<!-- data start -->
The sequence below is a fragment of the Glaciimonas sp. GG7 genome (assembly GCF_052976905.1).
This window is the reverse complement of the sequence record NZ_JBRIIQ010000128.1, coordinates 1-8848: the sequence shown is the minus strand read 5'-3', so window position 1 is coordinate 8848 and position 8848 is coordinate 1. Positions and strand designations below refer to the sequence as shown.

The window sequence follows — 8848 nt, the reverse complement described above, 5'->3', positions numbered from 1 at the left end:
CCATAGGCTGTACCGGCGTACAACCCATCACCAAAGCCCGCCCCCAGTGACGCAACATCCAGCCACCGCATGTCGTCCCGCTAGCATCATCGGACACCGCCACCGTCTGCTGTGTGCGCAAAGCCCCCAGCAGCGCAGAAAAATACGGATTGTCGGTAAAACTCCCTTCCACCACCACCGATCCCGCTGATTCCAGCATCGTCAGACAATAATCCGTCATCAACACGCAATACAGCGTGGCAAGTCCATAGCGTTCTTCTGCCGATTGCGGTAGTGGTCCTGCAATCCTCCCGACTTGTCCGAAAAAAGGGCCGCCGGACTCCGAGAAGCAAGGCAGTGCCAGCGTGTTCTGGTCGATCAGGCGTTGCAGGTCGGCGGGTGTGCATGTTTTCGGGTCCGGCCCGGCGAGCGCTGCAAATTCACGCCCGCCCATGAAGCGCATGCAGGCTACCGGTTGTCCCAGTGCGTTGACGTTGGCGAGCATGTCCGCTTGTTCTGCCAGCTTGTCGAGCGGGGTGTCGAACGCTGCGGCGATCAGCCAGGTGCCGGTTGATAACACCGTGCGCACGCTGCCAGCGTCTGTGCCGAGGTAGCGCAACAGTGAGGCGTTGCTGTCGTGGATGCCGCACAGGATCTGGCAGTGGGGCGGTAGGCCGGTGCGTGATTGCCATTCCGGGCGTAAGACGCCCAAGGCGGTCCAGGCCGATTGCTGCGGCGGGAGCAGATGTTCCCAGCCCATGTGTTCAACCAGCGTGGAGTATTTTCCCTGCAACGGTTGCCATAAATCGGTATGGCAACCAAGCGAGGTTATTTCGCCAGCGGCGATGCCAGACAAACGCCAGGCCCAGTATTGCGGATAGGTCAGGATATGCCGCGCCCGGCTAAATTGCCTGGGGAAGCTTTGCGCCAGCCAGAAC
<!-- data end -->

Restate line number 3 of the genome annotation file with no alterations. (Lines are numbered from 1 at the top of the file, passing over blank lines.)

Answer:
The window sequence follows — 8848 nt, the reverse complement described above, 5'->3', positions numbered from 1 at the left end: